I had the chance to work with big motion pictures here, in México, were bad sound was the signature of national productions, because a lot (most) of directors didn't care about sound, and there is an awful saying: "its coming out in post". So, you might imagine, with bad recorders, bad sound field guys who didnt take care of hearing what they were picking up. So, ADR was my best and sometimes only option.
Because, of course, most producers and director hate it, the best call is to improvise with anything you can get. The things i've learned so far.
1. You can work with the same mics, but sometimes you dont, so, you have to choose your mic placement, because sometimes the best track for after and before your cut is the lav mic, some other times is the boom. If you put the mic in front of the nose you get one resonance, that can affect the sound quality. If you choose to put it lower, on the mouth you get some other quality.
2. If you make it to a recording studio, even if it is small, for music-specific, avoid corners, get as much space as you can get into the back of the mic, and try to block to be in front of the wall, try to avoid to be in a parallel position, and most important, avoid to be close to any window or flat surface that can vibrate with the voice.
3. When recording, you have to point to the actor the peculiar behaviour of the voice: the slang, the moment they finish up or down the sentence, the quantity of air they had, if they were moving in a particular way, and sometimes you have to deal with the need of the actor to follow some movements to accomplish, so you have to make them (by default) to leave jewelry, clock...
3.1 when you make the call back, ask them to bring silent clothes, because there are fabrics, like the ones that are used for sports, that make a lot of noise.
4. Clean their noses, bring them water, because dry mouths can make a lot of clicking noise, and that take a lot of time of cleaning.
5. When Directing, i wanted to work with directors by my side. Sometimes (most) they dont like it at the very beginning, but once they found the benefits of correcting and even improving the scene, you only worry about the technical stuff, directing the director, and keeping an order. If the director is not available, you cannot improvise, so, take the whole scene, or pick a 2-3 minutes handle, so the actor can recall the situations that took the dialogue to that color on the first time.
5.1 Directing the director is about making them notice that sometimes there are more loops needed than the ones they think are just critical, and you have the point the fact that they listen better because they know the lines, they can decode the voice from a lot of noise.
6. You have to be ready to find some resistance from the actors. Some are very afraid to stand in front of a mic. Some dont understand and some are afraid of not getting the same performance, and, trust me, even great actors can feel very insecure. So, try to not be limited to a fixed loop. Try to arrange them by colors. Dont distract them with instructions, let them find the right way to follow their lips, their intention, and the strength of the voice.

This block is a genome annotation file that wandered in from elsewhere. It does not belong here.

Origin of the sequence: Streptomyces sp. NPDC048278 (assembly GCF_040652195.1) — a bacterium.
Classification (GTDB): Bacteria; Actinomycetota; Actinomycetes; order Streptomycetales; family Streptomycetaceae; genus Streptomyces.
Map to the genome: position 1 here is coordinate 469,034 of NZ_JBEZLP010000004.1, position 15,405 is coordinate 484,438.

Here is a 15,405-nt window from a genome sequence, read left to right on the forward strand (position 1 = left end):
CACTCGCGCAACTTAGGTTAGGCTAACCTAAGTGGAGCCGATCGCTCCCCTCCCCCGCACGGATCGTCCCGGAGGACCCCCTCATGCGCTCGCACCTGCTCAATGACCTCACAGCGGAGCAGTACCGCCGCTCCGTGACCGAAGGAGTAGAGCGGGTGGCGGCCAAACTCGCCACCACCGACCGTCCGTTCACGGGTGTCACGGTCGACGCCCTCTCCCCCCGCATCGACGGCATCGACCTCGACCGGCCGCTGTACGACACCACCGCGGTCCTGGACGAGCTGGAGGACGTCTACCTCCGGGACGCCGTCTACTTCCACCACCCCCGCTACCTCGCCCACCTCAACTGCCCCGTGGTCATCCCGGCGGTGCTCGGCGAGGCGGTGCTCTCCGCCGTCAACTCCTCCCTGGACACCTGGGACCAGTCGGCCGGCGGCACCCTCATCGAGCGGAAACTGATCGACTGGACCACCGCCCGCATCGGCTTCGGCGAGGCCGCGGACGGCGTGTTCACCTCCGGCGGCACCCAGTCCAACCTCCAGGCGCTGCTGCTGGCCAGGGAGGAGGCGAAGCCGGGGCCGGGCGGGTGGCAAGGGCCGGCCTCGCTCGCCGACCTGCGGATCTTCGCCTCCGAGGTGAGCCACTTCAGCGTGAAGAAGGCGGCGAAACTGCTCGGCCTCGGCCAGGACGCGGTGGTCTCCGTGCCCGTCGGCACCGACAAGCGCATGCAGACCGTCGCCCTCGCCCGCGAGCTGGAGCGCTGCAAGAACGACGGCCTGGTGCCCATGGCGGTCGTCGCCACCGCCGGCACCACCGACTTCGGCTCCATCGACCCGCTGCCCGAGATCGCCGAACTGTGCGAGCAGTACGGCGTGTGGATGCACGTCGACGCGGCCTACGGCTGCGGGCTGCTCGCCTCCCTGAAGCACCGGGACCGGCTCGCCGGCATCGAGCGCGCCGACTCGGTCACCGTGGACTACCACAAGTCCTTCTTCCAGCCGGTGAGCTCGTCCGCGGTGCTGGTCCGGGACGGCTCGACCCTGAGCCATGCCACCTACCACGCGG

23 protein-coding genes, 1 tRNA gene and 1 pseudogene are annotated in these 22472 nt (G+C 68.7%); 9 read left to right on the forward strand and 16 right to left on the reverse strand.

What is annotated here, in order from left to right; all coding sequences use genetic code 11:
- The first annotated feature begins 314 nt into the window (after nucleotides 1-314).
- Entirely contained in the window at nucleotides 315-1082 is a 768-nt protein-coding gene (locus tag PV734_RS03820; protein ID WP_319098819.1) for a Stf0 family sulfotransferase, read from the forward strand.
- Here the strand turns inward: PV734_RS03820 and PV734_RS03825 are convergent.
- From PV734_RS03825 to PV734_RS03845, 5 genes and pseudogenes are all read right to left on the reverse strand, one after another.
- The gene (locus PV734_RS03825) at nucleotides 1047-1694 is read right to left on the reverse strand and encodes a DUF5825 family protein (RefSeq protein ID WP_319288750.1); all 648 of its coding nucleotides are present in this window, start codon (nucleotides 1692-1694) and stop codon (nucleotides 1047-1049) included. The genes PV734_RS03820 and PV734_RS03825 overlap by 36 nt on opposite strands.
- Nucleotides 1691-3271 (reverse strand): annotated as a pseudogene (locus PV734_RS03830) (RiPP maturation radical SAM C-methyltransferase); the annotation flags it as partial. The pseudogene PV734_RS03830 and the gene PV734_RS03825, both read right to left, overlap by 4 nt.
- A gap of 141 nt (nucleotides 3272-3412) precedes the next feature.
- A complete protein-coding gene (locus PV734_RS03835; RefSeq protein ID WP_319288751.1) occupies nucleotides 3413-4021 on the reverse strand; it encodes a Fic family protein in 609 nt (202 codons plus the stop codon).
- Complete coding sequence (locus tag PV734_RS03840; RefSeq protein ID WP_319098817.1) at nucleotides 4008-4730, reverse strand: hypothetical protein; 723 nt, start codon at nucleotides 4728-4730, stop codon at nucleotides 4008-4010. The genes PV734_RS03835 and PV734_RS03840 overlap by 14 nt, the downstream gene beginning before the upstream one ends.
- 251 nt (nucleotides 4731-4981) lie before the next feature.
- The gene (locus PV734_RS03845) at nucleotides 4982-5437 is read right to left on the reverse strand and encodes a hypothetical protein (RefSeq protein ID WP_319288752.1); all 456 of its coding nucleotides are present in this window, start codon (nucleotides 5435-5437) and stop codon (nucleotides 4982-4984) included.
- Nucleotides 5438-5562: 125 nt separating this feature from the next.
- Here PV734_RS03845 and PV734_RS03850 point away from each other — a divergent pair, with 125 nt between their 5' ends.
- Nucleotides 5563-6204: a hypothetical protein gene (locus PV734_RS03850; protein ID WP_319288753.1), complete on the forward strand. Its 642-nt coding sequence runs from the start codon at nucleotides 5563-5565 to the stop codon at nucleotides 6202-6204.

7. Remember that while on field, stage, or location, people keep certain volume of sound, and now you are working with very low levels of noise, and, trust me, that makes a lot of difference! Make them try to emulate the same sound level they had.
8. when editing, i prefer to use (on pro-tools) elastic Audio. I duplicate the track, and change the settings so the elastic audio is developed with the algorithm that you get from a better plug-in (the default is good enough some of the times), and then i twist, stretch, and move, taking care of the digital distortion (kind of flanger).
To get the best of my sound, i prefer to work with the classy basics, and use the 7 bands eq, i am totally agree with the suggestions from the video, and i might add the 5-7k to avoid the "S", and sweep the bands to clean from room resonances.
9. When cleaning, and even helping the edition, IZOTOPE RX is a MUST! It saved my life so much times, that, well, it is the owner of my deepest true good feelings, love it.
10. when mixing, i use the reverb that can handle the job, as long as it dont bring that awful wash. I found useful to use a send bus, with pre fader option, and then control the wet-dry- ratio, and be as exquisite as i can, changing the levels depending on the direction the actor is turning his head (STAY WITH THE DISTANCE, THE WALLS, THE DOORS, BUT NO THE CAMERA PERSPECTIVE, IT WILL AFFECT FOR SURE THE IDEA OF BEING IN A POINT OF VIEW, WHEN THE IDEA OF THE SCENE IS NOT TO PLACE YOU IN A GOD'S PERSPECTIVE).
Well, those are the things that come to my mind to this moment... Hope some find this usefull, and, i apologize for the grammar, and all the mistakes you might (and for sure will) find.
OK! 2 Extra points that i was missing:
11. About the hardware... well, if you choose cheaper, it means noisier, and it means that the dynamics of the voice are very affected, so a whisper is not going to work as good as you have planned.
12. RECORD ALWAYS THE BREATHING, THE BREATHING IS PRESENCE, THE BREATHING IS LIFE, PLAY WITH IT, IT MAKES THE DIFFERENCE! Take the time to close your session with breathings, grasps, mout noise (opening, saliva, etc...), you will thank yourself.